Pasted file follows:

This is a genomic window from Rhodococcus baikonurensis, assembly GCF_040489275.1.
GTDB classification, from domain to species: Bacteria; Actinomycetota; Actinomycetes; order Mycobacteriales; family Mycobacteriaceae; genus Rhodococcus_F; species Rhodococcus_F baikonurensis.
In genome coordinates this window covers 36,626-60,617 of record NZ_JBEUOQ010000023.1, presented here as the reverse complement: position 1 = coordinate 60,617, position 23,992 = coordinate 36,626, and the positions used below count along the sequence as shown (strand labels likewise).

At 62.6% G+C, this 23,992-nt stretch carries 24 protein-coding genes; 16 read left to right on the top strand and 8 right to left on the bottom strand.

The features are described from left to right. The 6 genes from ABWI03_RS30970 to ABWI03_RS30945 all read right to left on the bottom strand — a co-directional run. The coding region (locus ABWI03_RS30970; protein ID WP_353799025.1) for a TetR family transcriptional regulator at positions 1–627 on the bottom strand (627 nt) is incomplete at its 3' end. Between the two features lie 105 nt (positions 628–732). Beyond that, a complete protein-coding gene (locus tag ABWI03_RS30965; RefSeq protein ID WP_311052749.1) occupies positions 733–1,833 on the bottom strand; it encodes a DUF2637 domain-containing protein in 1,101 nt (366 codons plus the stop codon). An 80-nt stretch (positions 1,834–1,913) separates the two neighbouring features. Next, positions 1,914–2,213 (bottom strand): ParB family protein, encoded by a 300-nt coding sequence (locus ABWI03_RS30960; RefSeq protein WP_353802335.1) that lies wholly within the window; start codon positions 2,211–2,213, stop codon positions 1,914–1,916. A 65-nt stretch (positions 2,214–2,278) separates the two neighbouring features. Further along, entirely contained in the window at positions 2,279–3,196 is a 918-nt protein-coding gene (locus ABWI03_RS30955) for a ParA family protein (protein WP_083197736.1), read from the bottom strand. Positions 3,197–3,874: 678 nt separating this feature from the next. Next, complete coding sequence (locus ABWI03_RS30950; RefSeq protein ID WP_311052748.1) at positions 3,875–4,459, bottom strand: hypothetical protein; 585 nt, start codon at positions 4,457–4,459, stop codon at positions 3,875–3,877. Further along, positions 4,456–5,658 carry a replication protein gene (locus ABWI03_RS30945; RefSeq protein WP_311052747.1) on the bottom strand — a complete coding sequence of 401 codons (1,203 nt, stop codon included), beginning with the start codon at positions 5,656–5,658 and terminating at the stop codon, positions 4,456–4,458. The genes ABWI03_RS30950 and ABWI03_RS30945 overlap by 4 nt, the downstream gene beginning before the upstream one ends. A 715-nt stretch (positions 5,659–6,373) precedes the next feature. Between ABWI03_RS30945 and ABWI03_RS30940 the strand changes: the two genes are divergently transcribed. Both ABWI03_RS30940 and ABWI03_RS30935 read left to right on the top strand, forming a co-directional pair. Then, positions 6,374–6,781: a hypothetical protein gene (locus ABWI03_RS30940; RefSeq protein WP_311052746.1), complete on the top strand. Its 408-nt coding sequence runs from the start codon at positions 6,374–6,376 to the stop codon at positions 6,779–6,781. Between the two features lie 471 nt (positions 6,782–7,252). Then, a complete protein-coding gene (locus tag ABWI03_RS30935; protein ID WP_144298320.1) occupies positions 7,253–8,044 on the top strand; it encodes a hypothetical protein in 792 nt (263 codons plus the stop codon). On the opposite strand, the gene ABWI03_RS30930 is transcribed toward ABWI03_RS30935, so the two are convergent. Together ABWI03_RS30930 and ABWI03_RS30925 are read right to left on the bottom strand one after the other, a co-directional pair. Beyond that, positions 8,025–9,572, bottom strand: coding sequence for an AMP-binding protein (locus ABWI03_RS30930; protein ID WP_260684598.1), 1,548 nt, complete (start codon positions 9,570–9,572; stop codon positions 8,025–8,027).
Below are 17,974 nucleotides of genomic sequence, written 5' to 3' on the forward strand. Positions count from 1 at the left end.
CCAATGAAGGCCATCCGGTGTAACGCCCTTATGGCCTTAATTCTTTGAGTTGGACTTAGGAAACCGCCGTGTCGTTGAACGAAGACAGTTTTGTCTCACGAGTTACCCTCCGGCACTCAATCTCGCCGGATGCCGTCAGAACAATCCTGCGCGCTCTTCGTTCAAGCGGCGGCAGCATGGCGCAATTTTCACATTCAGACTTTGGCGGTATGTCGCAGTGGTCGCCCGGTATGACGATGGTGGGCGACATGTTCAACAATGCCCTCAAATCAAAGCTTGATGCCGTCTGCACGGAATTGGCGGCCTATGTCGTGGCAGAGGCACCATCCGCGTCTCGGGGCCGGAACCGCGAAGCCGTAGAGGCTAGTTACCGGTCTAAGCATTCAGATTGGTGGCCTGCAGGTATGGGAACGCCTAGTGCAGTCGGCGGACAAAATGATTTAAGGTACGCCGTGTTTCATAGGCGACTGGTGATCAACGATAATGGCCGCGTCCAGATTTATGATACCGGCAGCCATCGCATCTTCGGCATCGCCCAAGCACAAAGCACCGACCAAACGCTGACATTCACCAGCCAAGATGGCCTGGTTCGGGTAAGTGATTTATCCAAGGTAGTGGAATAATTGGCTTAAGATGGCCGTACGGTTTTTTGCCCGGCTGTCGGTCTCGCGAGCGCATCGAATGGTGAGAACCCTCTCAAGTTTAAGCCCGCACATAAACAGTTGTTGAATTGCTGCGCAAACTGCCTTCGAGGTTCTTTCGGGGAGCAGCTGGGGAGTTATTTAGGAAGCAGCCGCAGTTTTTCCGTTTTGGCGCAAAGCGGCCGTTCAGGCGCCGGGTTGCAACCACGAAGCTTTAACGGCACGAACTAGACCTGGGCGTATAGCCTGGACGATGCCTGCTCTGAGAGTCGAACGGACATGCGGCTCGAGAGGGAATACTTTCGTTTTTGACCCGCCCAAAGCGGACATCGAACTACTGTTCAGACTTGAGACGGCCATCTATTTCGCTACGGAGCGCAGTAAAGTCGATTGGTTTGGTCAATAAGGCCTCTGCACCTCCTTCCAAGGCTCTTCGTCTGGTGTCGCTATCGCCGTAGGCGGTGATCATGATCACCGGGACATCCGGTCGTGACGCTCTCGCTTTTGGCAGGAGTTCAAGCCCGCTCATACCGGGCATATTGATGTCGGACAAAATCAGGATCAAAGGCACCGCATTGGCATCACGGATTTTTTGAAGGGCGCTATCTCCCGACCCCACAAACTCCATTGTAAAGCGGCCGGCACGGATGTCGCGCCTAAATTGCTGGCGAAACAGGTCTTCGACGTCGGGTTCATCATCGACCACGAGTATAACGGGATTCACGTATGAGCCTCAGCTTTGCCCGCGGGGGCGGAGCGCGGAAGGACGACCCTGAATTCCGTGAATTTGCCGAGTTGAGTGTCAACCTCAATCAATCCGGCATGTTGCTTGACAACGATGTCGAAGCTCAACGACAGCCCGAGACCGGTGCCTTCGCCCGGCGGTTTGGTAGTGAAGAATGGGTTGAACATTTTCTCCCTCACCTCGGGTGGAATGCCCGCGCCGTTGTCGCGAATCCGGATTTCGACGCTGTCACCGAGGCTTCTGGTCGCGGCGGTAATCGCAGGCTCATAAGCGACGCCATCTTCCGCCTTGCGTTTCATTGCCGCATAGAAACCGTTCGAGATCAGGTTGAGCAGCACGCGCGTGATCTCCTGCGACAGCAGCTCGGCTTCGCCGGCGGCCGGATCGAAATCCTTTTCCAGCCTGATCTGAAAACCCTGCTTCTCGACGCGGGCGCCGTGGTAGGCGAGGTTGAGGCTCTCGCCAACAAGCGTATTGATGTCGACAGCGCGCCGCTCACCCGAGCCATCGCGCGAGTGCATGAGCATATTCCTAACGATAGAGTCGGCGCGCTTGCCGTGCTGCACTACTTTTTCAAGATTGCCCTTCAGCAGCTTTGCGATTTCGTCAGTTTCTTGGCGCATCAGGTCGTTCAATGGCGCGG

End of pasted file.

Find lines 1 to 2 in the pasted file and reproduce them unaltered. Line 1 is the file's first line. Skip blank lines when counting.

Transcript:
This is a genomic window from Rhodococcus baikonurensis, assembly GCF_040489275.1.
GTDB classification, from domain to species: Bacteria; Actinomycetota; Actinomycetes; order Mycobacteriales; family Mycobacteriaceae; genus Rhodococcus_F; species Rhodococcus_F baikonurensis.